Potsdam Conference of 1945

Potsdam Conference of 1945

 

(Berlin Conference), a conference of the heads of the governments of the USSR, the USA, and Great Britain: J. V. Stalin, chairman of the Council of People’s Commissars of the USSR; H. S. Truman, president of the USA: and W. S. Churchill, prime minister of Great Britain, who was replaced on July 28, 1945, by the new prime minister, C. Attlee. Also participating were the foreign ministers of these countries, as well as military advisers and experts. The conference took place from July 17 through August 2 at the Cecilienhof Palace in Potsdam, near Berlin. The decisions of the Potsdam Conference represent the development of decisions adopted at the Yalta Conference of 1945 (the Crimean Conference).

The central issues at the Potsdam Conference were the demilitarization, de-Nazification, and democratization of Germany. In addition, many other very important aspects of the German problem were considered.

The participants in the Potsdam Conference reached agreement on the basic features of a common policy toward Germany, which was viewed as an economic and political unit. In accordance with the decisions adopted at the Yalta Conference, the Potsdam agreements provided for the complete disarmament of Germany, the dismantling of its armed forces, the breakup of the German monopolies, the elimination of all German industries that might be used for military production, the abolition of the National Socialist Party and all of the organizations and institutions under its control, and the prevention of any Nazi and militarist activity or propaganda in the country. The participants in the conference signed a special agreement on reparations, affirming the right of peoples who had suffered from German aggression to receive compensation and defining the sources for reparations payments. Agreement was reached concerning the establishment of central German administrative departments to handle finances, transportation, communications, and so forth.

At the Potsdam Conference an agreement was finally reached on a system for the four-power occupation of Germany, which was supposed to ensure the demilitarization and democratization of the country. Under this agreement, supreme authority in Germany during the occupation would be vested in the commanders in chief of the armed forces of the USSR, the USA, Great Britain, and France, each of whom would be responsible for his own zone of occupation. Questions affecting Germany as a whole would be handled by the supreme commanders of the four zones of occupation, acting jointly as members of the Allied Control Council.

The Potsdam agreements established a new Polish-German boundary along the line formed by the Oder and the Western Neisse. This decision was reinforced by the decision to resettle the German population still residing in Poland, Czechoslovakia, and Hungary. The Potsdam Conference confirmed the transfer to the Soviet Union of Königsberg (since 1946, Kaliningrad) and the surrounding territory. It established the Council of Foreign Ministers, which was assigned the task of preparing for the peace-time regulation of relations with Germany and its allies.

At the suggestion of the Soviet delegation, the question of the future of the German fleet was discussed. It was decided that the entire German fleet of surface vessels, both warships and merchant ships, would be divided evenly among the USSR, the USA, and Great Britain. At the suggestion of Great Britain, the conference decided to sink most of the German submarine fleet and distribute the remainder equally among the three powers.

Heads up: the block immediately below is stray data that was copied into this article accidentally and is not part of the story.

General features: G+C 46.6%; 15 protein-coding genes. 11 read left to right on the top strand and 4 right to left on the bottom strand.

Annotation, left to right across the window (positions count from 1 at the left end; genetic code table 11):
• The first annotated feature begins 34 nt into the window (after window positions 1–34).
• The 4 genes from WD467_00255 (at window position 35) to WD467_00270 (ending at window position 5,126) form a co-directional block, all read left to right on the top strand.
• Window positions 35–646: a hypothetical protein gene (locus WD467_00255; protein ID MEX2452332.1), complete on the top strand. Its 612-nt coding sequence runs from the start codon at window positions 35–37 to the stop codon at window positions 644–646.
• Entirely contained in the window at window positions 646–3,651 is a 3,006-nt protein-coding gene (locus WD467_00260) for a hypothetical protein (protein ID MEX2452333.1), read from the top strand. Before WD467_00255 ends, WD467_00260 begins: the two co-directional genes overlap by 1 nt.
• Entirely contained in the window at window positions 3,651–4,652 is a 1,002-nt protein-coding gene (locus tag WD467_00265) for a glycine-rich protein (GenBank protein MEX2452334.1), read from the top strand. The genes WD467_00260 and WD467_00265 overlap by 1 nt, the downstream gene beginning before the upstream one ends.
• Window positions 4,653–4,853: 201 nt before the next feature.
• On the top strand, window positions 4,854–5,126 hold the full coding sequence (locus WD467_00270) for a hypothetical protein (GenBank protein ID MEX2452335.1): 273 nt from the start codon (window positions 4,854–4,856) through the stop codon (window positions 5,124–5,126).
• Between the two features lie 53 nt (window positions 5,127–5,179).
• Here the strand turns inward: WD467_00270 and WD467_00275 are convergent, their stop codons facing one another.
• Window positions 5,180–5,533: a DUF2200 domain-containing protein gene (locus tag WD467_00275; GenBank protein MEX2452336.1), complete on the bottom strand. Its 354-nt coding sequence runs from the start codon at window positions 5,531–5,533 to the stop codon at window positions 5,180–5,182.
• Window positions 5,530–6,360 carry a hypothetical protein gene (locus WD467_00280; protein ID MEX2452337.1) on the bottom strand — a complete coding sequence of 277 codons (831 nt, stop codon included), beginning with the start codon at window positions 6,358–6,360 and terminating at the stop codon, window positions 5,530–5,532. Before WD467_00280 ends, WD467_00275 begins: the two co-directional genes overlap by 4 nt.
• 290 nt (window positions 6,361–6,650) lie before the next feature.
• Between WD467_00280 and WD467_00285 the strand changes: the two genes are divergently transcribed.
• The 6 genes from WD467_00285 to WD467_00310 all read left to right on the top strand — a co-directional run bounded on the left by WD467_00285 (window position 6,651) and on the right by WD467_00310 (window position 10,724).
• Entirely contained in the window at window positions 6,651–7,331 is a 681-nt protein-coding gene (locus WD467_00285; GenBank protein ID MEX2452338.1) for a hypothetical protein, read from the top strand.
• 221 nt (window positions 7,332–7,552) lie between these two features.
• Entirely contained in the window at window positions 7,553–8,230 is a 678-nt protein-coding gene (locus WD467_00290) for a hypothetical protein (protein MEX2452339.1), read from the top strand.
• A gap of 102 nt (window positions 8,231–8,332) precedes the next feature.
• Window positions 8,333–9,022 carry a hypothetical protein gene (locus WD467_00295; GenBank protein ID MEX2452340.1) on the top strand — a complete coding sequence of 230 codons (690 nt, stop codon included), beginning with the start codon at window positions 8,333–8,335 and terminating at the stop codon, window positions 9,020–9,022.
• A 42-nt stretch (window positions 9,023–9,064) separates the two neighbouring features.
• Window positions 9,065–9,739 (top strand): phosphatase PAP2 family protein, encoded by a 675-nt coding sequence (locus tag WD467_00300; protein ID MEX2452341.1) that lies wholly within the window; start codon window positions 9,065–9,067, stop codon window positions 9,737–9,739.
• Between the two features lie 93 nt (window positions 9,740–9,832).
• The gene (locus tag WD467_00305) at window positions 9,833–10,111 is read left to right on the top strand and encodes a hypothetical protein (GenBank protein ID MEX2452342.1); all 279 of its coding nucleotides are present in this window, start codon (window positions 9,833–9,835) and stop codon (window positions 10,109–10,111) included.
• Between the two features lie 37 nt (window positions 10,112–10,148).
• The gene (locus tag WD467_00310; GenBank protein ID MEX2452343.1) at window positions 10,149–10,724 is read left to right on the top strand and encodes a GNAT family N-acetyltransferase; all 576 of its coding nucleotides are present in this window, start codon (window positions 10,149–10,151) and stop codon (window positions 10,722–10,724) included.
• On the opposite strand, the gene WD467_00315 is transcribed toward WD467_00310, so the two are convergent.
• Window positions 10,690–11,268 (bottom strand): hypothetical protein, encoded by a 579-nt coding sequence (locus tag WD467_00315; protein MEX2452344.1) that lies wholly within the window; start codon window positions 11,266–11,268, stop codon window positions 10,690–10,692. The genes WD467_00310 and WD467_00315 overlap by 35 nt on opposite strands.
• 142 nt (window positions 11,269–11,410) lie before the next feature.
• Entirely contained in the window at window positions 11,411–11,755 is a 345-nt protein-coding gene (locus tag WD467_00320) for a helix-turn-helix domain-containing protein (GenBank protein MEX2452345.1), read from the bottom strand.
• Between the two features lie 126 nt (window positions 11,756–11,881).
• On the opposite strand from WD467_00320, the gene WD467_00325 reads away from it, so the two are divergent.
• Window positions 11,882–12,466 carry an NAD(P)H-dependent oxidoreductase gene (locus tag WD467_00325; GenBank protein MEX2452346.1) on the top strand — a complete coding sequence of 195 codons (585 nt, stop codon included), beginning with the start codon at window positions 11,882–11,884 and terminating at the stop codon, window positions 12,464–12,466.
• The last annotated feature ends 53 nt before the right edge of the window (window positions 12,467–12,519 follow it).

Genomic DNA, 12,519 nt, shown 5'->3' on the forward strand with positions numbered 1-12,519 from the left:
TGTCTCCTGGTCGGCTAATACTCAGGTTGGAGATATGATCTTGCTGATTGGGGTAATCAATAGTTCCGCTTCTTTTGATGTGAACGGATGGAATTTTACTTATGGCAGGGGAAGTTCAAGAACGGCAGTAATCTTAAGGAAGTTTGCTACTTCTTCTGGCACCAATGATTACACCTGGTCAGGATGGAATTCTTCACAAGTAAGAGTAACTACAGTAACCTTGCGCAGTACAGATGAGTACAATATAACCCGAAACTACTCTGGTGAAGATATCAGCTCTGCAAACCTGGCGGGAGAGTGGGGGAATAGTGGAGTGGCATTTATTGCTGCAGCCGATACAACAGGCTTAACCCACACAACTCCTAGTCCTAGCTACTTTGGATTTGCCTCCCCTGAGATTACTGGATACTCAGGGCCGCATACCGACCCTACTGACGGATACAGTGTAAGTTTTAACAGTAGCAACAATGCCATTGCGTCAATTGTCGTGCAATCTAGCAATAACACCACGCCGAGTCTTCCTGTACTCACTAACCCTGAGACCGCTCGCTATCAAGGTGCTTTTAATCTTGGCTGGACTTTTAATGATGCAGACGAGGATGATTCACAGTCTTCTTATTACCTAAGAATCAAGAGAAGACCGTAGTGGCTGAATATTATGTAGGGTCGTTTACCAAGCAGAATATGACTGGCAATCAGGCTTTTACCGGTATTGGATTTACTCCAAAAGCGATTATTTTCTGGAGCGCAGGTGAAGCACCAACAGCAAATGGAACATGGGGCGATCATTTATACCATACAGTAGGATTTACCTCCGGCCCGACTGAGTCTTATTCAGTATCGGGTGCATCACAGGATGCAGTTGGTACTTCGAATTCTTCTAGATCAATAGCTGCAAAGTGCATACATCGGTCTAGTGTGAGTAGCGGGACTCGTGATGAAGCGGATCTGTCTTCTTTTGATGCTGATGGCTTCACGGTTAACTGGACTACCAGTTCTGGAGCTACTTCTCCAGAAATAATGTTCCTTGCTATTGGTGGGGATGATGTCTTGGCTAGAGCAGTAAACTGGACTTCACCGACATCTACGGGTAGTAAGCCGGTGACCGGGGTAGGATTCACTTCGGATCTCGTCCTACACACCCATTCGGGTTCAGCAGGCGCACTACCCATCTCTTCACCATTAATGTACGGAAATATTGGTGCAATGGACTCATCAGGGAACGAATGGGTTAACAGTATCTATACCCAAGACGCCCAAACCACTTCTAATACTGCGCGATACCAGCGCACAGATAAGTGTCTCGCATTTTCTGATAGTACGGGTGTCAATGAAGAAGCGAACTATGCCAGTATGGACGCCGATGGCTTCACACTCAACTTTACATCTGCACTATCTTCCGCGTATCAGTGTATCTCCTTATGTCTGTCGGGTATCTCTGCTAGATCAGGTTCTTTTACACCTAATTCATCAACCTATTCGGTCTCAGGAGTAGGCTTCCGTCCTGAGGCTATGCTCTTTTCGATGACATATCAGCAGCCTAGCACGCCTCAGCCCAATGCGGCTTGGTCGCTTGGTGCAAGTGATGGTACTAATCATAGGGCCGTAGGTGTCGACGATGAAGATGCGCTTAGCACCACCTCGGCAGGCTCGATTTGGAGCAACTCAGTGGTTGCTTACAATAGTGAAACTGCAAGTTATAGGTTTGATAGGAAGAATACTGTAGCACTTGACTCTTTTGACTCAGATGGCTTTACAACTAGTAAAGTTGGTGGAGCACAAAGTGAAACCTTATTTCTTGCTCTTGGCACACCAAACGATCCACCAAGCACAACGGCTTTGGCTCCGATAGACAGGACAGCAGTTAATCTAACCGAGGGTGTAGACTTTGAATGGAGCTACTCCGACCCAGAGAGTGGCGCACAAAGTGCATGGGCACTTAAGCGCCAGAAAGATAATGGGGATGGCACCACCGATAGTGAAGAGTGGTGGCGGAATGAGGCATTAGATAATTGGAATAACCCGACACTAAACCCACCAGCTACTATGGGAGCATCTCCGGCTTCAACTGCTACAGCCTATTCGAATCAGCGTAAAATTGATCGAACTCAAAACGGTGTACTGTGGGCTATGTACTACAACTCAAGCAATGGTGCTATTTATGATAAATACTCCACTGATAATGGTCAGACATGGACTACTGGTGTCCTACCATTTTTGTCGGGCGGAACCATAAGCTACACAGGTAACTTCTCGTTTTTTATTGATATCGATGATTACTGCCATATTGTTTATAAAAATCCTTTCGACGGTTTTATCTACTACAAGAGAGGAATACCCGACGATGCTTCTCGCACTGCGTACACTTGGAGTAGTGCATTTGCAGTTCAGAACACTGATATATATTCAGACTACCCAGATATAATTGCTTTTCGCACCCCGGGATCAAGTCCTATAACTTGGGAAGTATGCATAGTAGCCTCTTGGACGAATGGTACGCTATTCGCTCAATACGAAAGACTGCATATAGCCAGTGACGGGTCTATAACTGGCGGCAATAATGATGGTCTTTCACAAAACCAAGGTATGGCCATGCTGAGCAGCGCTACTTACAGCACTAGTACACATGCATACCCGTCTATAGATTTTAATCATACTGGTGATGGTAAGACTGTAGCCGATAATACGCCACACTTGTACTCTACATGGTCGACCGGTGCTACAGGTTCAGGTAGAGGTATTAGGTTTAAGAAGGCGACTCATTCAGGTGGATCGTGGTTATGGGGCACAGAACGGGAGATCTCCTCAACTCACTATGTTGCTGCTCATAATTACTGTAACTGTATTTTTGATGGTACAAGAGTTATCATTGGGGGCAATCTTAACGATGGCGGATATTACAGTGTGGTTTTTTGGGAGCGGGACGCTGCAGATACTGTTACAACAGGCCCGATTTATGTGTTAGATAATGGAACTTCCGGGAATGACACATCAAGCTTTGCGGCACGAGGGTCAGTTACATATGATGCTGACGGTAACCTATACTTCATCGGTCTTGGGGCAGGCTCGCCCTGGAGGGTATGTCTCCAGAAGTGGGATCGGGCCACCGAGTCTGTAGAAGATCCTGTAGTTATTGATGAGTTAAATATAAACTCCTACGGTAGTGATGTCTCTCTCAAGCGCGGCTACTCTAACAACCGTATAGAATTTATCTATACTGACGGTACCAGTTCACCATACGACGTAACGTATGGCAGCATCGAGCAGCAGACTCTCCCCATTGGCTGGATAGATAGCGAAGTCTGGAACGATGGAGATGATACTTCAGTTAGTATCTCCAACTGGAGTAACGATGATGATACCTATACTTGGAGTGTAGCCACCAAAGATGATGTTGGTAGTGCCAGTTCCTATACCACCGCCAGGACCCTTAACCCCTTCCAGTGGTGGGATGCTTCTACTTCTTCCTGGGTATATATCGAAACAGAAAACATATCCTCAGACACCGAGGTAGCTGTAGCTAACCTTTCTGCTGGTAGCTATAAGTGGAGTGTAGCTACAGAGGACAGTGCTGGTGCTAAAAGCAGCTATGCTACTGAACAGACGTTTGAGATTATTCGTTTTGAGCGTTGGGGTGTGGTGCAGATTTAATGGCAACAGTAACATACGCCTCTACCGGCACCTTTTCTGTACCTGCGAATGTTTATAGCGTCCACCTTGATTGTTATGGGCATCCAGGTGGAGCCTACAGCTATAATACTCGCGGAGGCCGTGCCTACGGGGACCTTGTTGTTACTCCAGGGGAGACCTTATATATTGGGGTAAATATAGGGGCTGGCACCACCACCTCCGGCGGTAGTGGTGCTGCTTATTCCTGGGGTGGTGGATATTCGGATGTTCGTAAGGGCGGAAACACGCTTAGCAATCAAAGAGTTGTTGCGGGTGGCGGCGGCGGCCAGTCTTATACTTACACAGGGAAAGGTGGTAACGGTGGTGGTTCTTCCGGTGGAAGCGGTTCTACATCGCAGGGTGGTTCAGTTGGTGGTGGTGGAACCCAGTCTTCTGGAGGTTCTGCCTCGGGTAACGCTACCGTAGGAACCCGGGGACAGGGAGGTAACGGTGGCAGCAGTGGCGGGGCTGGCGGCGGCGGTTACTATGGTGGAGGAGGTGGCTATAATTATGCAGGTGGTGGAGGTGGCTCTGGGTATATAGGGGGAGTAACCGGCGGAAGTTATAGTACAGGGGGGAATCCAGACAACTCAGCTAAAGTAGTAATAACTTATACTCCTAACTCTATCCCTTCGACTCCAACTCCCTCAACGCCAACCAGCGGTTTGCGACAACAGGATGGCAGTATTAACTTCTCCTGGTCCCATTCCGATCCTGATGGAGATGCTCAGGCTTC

The Soviet government proposed that the jurisdiction of the Austrian provisional government be extended to all of Austria, including regions that had been occupied by the armies of the Western powers. As a result of the negotiations, it was decided that this question would be studied after American and British troops entered Vienna.

At the Potsdam Conference the governments of the three powers affirmed their intention to turn the principal war criminals over to trial by an international military tribunal. The participants in the conference also expressed their opinions on several other international questions: the Black Sea straits, the situation in the Eastern European countries, and the attitude of the UN toward the Franco regime in Spain.

During the Potsdam Conference certain difficulties were caused by American and British advocates of a “hard line.” Nevertheless, decisions adopted by the conference represented a victory for democratic principles in the regulation of postwar problems.

The Soviet government steadfastly and consistently carried out the decisions reached at the Potsdam Conference of 1945. The decisions of the conference were fully implemented in East Germany (on the territory of the German Democratic Republic). Soon after the conference, the Western powers embarked on a policy of revising and directly repudiating the decisions reached at Potsdam.

PUBLICATIONS

Tegeran-Ialta-Potsdam: Sb. dok-tov, 3rd ed. Moscow, 1971.
Vneshniaia politika Sovetskogo Soiuzaνperiod Otechestvennoi voiny, vol. 3. [Moscow] 1947. Pages 336–58.
Perepiska Predsedatelia Soveta Ministrov SSSR s prezidentami SShA i prem’er-ministrami Velikobritanii vo vremia Velikoi Otechestvennoi voiny, 1941–45, vols. 1–2. Moscow, 1957.
The Conference of Berlin, vols. 1–2. Washington, D. C. 1960.

REFERENCES

Istoriia Velikoi Otechestvennoi voiny, vol 5. Moscow, 1963.
Israelian, V. L. Antigitlerovskaia koalitsiia. Moscow, 1964.
Boratyński, S. Diplomatiia perioda vtoroi mirovoi voiny. Moscow, 1959. (Translated from Polish.)

V. L. ISRAELIAN

References in periodicals archive ?
The Potsdam Conference of 1945 occupies an ambiguous spot in the history of the Cold War; for some historians it was the Cold War's starting point, though for others it was only a way station on the path to superpower conflict.